Toyota has issued a recall for some of its HiLux and Fortuner models over a faulty brake system, relating to the brake booster failing.
The recall, which affects nearly 24,000 vehicles within the HiLux and Fortuner ranges, relates to safety concerns surrounding a potential issue with the brake booster. The vehicles impacted were manufactured between June 2018 and December 2018 inclusive.
“Within the brake booster of involved vehicles, the strength of the resin piston could degrade due to improper moulding conditions during production. If this were to occur, repeated operation of the brake pedal may cause the piston to break, potentially causing loss of braking assist and therefore increasing the vehicle stopping distance,” Toyota said in a statement.
For all involved vehicles, Toyota dealers will inspect the vehicle and, if applicable, replace the brake booster assembly free of charge. It is expected that it will take approximately three hours to replace the brake booster assembly. However, depending upon the Dealer’s work schedule, it may be necessary for the owner to make the vehicle available for a longer period of time.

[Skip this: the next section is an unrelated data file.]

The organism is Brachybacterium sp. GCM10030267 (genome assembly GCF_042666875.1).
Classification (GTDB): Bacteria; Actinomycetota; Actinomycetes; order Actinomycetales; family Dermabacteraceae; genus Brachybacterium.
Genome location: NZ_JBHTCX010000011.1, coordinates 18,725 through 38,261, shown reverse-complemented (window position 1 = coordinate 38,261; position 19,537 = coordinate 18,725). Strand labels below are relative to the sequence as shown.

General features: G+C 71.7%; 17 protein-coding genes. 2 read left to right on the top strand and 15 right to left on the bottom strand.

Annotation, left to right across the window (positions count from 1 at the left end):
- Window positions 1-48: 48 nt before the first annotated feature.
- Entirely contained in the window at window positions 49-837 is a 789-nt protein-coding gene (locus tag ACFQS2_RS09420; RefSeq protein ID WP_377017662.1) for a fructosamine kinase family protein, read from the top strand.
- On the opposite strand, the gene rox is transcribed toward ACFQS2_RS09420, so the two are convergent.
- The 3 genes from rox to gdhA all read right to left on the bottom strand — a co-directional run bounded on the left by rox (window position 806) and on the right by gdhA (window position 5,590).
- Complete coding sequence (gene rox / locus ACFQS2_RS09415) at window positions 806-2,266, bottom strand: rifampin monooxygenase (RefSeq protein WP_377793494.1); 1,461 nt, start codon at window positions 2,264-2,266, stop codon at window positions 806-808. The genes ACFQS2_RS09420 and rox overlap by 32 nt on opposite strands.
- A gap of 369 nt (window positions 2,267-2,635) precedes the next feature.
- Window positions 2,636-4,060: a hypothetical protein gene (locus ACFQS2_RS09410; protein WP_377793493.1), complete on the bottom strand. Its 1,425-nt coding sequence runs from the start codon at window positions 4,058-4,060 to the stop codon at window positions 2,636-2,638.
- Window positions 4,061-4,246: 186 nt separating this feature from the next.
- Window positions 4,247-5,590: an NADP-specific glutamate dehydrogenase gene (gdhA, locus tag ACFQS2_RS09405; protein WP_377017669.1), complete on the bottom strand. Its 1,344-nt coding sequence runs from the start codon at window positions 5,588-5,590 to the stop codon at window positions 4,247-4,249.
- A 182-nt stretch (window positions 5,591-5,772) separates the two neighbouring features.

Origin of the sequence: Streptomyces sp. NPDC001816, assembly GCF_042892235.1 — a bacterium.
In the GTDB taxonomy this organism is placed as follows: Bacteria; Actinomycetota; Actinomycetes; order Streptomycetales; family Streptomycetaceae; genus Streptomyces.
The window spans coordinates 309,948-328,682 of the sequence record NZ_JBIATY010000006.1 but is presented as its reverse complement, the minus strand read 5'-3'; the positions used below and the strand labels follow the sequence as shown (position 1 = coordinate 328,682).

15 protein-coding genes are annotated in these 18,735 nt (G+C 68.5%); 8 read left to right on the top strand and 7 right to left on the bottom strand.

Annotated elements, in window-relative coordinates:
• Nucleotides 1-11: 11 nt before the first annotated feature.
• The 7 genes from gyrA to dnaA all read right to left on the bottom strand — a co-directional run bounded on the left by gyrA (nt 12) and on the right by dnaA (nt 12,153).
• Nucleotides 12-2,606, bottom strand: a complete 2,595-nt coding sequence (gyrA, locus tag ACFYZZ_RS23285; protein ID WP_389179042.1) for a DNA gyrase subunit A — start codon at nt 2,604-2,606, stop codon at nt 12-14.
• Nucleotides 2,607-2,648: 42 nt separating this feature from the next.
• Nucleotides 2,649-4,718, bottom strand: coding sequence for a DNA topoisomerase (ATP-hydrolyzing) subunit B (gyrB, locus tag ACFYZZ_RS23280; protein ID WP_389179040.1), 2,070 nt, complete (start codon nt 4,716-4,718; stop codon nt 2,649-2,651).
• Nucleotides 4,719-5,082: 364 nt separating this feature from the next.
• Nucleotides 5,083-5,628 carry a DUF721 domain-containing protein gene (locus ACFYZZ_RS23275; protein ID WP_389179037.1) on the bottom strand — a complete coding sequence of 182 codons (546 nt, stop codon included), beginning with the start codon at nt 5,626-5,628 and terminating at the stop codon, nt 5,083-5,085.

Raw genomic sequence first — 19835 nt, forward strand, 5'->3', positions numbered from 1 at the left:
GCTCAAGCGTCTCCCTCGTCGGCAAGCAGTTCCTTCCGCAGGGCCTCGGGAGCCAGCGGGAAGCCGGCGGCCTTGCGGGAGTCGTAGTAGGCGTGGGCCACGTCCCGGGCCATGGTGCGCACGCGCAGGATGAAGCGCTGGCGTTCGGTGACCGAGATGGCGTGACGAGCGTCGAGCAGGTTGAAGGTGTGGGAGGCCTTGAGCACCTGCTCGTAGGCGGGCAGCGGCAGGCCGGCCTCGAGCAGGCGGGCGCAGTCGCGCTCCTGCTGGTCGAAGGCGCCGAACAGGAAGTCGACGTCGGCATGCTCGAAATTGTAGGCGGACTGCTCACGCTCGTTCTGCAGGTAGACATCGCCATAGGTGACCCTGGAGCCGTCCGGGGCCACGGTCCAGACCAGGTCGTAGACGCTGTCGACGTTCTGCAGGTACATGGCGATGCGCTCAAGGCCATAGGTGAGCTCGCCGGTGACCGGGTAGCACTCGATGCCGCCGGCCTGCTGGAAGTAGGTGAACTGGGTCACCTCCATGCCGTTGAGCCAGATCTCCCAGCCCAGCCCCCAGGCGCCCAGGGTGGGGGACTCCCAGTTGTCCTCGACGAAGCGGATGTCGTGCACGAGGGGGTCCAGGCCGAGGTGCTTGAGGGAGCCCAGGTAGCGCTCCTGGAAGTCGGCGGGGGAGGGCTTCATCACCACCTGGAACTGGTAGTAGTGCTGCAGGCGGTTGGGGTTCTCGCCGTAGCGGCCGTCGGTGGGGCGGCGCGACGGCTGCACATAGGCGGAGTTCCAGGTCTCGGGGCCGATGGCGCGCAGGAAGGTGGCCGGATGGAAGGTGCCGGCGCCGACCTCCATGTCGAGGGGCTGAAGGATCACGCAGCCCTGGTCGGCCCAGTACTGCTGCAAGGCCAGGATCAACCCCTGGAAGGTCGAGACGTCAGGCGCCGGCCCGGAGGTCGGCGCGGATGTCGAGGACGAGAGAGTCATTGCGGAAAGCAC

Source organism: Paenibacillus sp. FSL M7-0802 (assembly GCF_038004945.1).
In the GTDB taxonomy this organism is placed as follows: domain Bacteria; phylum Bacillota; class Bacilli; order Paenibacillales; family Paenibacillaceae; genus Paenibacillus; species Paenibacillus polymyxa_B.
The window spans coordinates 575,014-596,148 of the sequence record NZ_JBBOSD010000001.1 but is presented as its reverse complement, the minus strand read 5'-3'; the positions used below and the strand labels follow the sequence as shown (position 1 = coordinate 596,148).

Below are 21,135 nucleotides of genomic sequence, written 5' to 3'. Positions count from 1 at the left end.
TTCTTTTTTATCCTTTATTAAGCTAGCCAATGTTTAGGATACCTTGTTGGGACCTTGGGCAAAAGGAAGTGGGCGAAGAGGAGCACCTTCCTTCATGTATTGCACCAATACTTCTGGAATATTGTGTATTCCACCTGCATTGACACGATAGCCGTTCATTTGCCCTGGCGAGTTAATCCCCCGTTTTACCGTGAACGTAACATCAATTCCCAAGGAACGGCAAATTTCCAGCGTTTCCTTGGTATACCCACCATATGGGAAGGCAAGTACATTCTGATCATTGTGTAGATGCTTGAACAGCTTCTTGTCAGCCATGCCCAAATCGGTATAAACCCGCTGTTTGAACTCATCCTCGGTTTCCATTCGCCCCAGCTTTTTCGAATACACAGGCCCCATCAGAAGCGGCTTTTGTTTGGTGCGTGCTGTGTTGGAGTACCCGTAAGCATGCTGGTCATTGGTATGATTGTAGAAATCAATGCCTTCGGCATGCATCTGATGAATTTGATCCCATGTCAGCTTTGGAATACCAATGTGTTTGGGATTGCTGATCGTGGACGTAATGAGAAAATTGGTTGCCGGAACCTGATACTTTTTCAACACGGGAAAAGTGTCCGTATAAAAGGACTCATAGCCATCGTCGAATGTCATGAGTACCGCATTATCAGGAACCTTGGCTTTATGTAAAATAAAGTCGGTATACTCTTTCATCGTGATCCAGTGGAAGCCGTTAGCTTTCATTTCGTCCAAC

Toyota Australia has confirmed it will be getting in touch with owners affected by the fault, however, the company has suggested that anyone with an impacted vehicle attend their nearest Toyota dealership at their earliest convenience.
For those a little curious about what exactly a brake booster does, it uses vacuum to increase the pressure exerted on the brakes and requires the engine to be running to generate said vacuum. If you have ever tried to put our foot on the brake of a moving car with the engine stalled, you will understand how hard it can be to stop the vehicle without that extra force generated by the booster system. Thankfully, in this case at least, should the booster fail you should still retain some braking capability, however, you will need to stand on the pedal to get the vehicle to stop.